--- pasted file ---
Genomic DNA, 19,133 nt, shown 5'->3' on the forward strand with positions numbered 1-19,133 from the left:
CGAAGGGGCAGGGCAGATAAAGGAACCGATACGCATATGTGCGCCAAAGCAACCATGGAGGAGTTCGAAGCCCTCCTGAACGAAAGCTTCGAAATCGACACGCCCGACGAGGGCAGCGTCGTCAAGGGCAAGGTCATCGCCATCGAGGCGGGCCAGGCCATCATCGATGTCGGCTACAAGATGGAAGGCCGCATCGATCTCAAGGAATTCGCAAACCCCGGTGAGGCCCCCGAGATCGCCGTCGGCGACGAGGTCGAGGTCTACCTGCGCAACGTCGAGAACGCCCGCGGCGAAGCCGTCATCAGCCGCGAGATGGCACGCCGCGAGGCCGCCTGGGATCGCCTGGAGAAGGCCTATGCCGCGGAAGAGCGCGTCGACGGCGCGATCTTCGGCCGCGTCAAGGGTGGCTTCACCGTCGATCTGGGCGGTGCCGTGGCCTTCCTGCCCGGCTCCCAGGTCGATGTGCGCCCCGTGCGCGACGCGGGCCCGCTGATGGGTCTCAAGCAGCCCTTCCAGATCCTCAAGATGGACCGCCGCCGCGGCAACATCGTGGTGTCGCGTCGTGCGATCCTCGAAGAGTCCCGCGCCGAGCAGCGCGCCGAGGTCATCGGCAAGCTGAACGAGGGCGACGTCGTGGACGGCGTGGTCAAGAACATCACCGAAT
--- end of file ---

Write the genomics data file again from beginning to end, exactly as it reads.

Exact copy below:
Genomic DNA, 19,133 nt, shown 5'->3' on the forward strand with positions numbered 1-19,133 from the left:
CGAAGGGGCAGGGCAGATAAAGGAACCGATACGCATATGTGCGCCAAAGCAACCATGGAGGAGTTCGAAGCCCTCCTGAACGAAAGCTTCGAAATCGACACGCCCGACGAGGGCAGCGTCGTCAAGGGCAAGGTCATCGCCATCGAGGCGGGCCAGGCCATCATCGATGTCGGCTACAAGATGGAAGGCCGCATCGATCTCAAGGAATTCGCAAACCCCGGTGAGGCCCCCGAGATCGCCGTCGGCGACGAGGTCGAGGTCTACCTGCGCAACGTCGAGAACGCCCGCGGCGAAGCCGTCATCAGCCGCGAGATGGCACGCCGCGAGGCCGCCTGGGATCGCCTGGAGAAGGCCTATGCCGCGGAAGAGCGCGTCGACGGCGCGATCTTCGGCCGCGTCAAGGGTGGCTTCACCGTCGATCTGGGCGGTGCCGTGGCCTTCCTGCCCGGCTCCCAGGTCGATGTGCGCCCCGTGCGCGACGCGGGCCCGCTGATGGGTCTCAAGCAGCCCTTCCAGATCCTCAAGATGGACCGCCGCCGCGGCAACATCGTGGTGTCGCGTCGTGCGATCCTCGAAGAGTCCCGCGCCGAGCAGCGCGCCGAGGTCATCGGCAAGCTGAACGAGGGCGACGTCGTGGACGGCGTGGTCAAGAACATCACCGAAT